Uncomment in httpd.confshould be uncommented on a clean install

LoadModule rewrite_module libexec/apache2/


PHP 7.1.9 is loaded in this version of macOS Mojave and you can turn on it by uncommenting a line in the httpd.conf file.

sudo nano /etc/apache2/httpd.conf

Later on, use “control” + “w” to search within nano and search for ‘php’ this will land you on the right line then uncomment the line (remove the #):

LoadModule php7_module libexec/apache2/

Write out and Save using the nano shortcut keys at the bottom ‘control + o’ and ‘control + x’

Reload Apache using this command:

sudo apachectl restart

In order to check out PHP, generate a file name it “phpinfo.php” and store it in your document root with the contents below, then view it in a browser.

<?php phpinfo(); ?>


You need to dowload from the MySQL site because MySQL doesn’t exist by default in macOS. The latest version of MySQL 8.0.12 is compatible with the public release of macOS. Use the macOS 10.13 (x86, 64-bit), DMG Archive version (works on macOS Mojave).

To download, you should skip signing up, and look for » No thanks, just take me to the downloads! – head directly to the download mirrors and download the software from a mirror which is closest to you.

Once the download is completed, launch the .dmg and run the installer.

I recommend you stick to legacy if you prefer using GUI wrapper like phpMyadmin, due to the fact that phpMyAdmin can’t connect with the newer encryptions as version 8 is entirely new.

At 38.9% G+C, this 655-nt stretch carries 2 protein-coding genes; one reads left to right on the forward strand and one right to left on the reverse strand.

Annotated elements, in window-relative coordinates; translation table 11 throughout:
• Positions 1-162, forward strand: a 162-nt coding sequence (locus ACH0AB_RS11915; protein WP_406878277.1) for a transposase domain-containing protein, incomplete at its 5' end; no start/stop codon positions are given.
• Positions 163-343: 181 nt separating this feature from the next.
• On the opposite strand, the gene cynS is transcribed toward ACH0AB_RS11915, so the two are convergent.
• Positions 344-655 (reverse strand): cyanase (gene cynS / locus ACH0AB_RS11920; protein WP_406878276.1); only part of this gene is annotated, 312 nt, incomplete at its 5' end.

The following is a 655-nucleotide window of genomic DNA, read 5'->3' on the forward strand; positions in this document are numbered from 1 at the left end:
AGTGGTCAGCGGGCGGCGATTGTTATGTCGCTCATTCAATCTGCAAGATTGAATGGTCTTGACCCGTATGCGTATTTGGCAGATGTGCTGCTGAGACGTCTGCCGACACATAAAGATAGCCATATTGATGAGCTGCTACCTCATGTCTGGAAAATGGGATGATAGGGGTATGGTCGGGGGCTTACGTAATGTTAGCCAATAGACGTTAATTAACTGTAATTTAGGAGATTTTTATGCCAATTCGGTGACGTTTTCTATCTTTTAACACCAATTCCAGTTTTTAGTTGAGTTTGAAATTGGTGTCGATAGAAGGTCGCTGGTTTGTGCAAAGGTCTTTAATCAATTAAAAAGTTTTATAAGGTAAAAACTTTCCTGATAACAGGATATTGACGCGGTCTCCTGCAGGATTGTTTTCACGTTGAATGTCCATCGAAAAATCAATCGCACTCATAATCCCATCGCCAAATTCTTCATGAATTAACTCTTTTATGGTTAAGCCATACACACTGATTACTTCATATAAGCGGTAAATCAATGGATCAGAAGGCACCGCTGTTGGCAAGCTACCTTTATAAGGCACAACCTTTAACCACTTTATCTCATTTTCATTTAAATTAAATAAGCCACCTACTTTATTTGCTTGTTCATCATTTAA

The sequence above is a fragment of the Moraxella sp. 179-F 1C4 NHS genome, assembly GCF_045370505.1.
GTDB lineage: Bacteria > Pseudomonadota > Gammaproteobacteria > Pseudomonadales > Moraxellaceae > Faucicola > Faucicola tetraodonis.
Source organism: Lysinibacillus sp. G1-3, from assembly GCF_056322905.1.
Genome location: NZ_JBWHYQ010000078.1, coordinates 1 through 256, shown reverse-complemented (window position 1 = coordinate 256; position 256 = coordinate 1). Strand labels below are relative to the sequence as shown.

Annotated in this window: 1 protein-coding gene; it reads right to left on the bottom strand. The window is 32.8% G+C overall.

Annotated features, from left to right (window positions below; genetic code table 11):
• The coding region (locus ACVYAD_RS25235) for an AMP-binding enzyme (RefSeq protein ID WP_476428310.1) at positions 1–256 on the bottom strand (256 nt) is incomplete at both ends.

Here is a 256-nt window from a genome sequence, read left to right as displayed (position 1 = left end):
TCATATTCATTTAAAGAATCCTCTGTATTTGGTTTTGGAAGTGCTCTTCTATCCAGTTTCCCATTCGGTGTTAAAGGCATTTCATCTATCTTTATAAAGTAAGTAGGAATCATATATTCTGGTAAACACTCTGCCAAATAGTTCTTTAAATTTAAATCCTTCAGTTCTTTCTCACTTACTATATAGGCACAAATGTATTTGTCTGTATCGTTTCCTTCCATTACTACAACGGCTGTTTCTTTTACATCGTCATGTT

After that, add a password for the MySQL root user.

Add Mysql to your path

Once you get the installation done, you need to add the mysql directory to your shell path to avoid using MySQL with typing the full path. You can generate the “.bash_profile” file using vi or nano in your home directory.

cd ; nano .bash_profile

export PATH="/usr/local/mysql/bin:$PATH"

Then quit the file by typing “control + x” and when asked to save the change by typing “y”. Next, reload the shell for the above to work directly.

source ~/.bash_profile

Change the MySQL root password

Stop MySQL

sudo /usr/local/mysql/support-files/mysql.server stop

Start it in safe mode:

sudo mysqld_safe --skip-grant-tables

Next up, open another shell/terminal window , and log in without a password as root :

mysql -u root
ALTER USER 'root'@'localhost' IDENTIFIED BY 'MyNewPass';

Modify the text ‘MyNewPass’ to what you desire – and keep the single quotes.


Start MySQL

sudo /usr/local/mysql/support-files/mysql.server start